Dear Rabbi: Your Talmudic Advice Column
Often when I go shopping or order merchandise online I feel compelled to search and search to get the very best deal. After I buy something, if I find out later that I could have gotten the item cheaper, I feel so disappointed with myself. I’m afraid I may have a bargain-hunting disorder. What can I do about this?
Desperately Seeking Deals in Demarest
There is nothing wrong with looking for a good deal or trying to save money when you shop. Effective negotiation in transactions is valued as a desirable skill. Frugality is considered by many to be a virtue. Some religions raised the frugality trait to an overt ethical ideal. Quakers and Puritans in America for instance have encouraged a lifestyle of modest spending in combination with helping others through charity.
On the other hand, sadly we Jews are sometimes stereotyped unfairly and negatively for our frugality.
Our consumer culture in America pushes us through its commercial interests towards conspicuous consumption and lavish spending as the goals of a good life. That’s obviously contradictory to any aims at prudent thrift.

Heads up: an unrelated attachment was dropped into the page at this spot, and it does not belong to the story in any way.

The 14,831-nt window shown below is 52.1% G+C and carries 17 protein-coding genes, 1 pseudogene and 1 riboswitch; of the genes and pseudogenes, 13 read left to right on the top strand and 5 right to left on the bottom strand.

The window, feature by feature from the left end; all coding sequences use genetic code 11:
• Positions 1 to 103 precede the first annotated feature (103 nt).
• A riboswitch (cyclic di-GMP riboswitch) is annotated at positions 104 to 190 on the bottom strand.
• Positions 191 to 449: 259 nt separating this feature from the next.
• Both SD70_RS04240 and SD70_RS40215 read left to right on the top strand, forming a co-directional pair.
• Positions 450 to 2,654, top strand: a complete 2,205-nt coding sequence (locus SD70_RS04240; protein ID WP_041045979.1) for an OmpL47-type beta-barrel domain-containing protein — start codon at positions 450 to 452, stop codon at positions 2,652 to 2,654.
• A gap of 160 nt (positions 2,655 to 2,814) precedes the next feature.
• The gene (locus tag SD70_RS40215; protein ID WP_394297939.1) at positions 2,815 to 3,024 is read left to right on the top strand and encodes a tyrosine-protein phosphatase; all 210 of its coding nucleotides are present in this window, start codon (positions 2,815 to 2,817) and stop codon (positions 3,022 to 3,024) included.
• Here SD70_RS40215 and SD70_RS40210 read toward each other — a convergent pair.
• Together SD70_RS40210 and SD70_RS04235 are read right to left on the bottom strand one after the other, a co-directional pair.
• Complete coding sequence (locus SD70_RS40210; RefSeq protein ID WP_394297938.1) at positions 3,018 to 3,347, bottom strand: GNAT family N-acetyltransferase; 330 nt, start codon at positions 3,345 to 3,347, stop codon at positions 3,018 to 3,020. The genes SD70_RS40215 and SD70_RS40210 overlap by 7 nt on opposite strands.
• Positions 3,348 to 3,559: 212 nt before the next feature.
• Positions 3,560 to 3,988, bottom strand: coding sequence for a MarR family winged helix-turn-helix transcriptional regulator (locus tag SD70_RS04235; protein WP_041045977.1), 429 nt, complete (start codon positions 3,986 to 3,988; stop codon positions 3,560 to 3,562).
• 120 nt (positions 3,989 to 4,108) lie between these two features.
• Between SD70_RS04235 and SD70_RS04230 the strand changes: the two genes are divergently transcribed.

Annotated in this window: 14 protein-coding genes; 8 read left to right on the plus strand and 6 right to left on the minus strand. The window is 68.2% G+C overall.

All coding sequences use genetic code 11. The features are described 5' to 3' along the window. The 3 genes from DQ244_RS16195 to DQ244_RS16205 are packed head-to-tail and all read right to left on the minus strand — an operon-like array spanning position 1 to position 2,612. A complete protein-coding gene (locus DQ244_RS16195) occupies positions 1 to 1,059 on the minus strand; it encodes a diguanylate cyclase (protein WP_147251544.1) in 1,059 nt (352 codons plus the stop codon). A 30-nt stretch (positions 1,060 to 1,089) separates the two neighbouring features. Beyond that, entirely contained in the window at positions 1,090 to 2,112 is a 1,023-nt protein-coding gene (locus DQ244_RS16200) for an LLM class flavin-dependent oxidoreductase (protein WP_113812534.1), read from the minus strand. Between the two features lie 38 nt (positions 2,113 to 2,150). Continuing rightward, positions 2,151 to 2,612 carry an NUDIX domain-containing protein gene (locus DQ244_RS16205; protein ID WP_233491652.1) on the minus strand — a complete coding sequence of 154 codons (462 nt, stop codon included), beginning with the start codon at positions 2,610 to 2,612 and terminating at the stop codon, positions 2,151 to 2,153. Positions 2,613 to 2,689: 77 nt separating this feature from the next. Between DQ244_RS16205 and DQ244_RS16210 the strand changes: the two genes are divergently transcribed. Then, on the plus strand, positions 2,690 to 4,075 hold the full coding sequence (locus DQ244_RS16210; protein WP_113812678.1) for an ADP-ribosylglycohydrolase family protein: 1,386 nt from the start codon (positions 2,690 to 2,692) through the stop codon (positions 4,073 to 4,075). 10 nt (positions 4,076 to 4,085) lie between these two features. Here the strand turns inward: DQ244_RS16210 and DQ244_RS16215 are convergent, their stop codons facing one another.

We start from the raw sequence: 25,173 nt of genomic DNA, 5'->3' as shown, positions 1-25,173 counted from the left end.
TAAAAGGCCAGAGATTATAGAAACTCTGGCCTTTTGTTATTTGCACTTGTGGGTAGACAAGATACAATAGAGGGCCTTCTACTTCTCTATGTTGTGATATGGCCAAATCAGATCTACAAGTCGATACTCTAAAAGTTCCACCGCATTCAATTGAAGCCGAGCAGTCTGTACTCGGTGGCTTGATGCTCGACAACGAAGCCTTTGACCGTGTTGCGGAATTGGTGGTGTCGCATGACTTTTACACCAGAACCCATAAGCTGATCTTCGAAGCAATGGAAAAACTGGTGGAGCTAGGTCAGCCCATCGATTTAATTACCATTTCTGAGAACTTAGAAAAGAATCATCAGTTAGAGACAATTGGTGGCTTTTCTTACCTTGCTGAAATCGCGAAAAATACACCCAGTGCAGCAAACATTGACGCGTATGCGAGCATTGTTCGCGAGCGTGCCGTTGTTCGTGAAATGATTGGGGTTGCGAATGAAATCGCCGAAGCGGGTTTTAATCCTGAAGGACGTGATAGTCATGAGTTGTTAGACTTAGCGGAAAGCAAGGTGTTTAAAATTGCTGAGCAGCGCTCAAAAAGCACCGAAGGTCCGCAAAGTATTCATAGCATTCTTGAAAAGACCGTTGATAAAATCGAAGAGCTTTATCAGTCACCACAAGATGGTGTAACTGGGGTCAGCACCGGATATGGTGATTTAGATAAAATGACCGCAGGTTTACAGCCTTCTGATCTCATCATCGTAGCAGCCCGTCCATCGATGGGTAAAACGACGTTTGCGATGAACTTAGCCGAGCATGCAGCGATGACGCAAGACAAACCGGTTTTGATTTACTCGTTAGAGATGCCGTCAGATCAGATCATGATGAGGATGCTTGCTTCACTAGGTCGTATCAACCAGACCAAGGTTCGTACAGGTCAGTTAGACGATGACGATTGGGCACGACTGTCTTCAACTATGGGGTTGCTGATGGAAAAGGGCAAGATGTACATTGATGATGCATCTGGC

I don’t know if you are in the end lavish or frugal. Your problem appears to be that you feel driven to a near compulsion to get the absolute best deal on whatever you buy, be it a big ticket item or a small purchase.
So let me assure you outright: It is okay to pay retail. I give you permission to do that. You do not have to always get the best price or deal on everything that you buy. That may not be a profound insight. But sometimes it helps if a neutral third party just tells you that.
And if you do manage to go retail, and yet your “disorder” persists and you feel that paying retail is a personal shortcoming, something like a sin, then I have an additional suggestion to help you deal with what you perceive to be a failure in your behavior.
On Yom Kippur in the alphabetical confession of our sins that we recite in the synagogue, the “Ashamnu,” you can quietly add one more lapse to your catalog: “Retail-nu.”